What education and/or training do you have that relates to your work?
My photography and Photoshop education is on-going and never-ending. I'm a member of the National Association of Photoshop Professionals (NAPP), Professional Photographers of America (PPA) and Real Estate Photographers of America & International (REPAI). I recently (December 2015) passed the exam to become an Adobe Certified Expert in Lightroom 5 and am studying to become an Adobe Certified Expert in Photoshop CC.
How did you get started doing this type of work?
I considered studying architecture when I was in school. I thought about it again a few years later when I was considering grad school. I have always liked buildings. I like the way one space can feel inviting and warm and another can feel hollow and cold, all because of the colors and proportions and layout.
As my photography hobby grew I discovered that I loved the geometry of architectural photography. And I work well alone - it's peaceful. So real estate and architectural photography were natural choices for me.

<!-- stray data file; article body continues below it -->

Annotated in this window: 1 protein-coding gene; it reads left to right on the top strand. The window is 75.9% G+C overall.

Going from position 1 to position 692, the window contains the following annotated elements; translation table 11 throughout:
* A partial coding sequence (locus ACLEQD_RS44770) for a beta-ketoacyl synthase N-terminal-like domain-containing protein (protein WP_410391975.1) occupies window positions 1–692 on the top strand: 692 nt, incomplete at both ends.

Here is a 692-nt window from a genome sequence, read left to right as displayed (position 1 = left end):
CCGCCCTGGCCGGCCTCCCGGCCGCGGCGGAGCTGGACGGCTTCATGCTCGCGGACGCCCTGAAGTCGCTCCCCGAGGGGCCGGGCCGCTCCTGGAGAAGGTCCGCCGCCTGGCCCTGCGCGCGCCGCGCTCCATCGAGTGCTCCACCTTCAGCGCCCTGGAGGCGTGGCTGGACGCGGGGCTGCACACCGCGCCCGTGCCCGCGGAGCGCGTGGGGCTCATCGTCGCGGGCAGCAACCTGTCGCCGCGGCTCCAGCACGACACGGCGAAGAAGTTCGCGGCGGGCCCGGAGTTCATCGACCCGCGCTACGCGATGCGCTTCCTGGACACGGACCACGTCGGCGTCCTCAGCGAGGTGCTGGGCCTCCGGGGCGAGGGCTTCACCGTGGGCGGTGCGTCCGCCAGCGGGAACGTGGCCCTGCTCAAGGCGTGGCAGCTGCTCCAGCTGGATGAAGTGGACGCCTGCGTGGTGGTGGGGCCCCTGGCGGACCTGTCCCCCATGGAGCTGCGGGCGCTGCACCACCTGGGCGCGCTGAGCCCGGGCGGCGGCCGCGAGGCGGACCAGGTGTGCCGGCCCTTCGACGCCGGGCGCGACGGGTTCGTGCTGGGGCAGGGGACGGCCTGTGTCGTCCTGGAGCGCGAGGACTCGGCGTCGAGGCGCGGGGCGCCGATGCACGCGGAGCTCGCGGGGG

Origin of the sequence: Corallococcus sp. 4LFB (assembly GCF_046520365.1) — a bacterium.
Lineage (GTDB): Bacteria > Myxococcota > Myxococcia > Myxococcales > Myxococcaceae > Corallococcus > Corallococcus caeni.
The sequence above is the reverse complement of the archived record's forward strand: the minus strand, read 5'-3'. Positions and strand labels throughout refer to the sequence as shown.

What types of customers have you worked with?
At the request of clients I have photographed the interiors and exteriors of single-family homes, apartment complexes and the surrounding amenities, a medical complex, a movie theater, a fitness center and a few other smaller commercial buildings.
Describe a recent project you are fond of. How long did it take?
In addition to photography I also enjoy restoring old photos. I completed the restoration of a black & white wedding photograph that was damaged during Hurricane Sandy (I volunteered with CARE for Sandy). So many people lost so much - it's really nice to be able to give a family memory back to somebody. As of December 2014 I'm working on my fourth restoration!
What questions should customers think through before talking to professionals about their project?
Freelancing involves a lot of expenses. You might hesitate at first at the fees some freelancers charge, but out of that fee we have to cover travel expenses and wear and tear on a personal vehicle, income taxes, gear and equipment, insurance for that gear and equipment, health insurance, professional memberships, training, marketing, software...the list goes on. None of that is anybody's fault - it's just the nature of freelancing!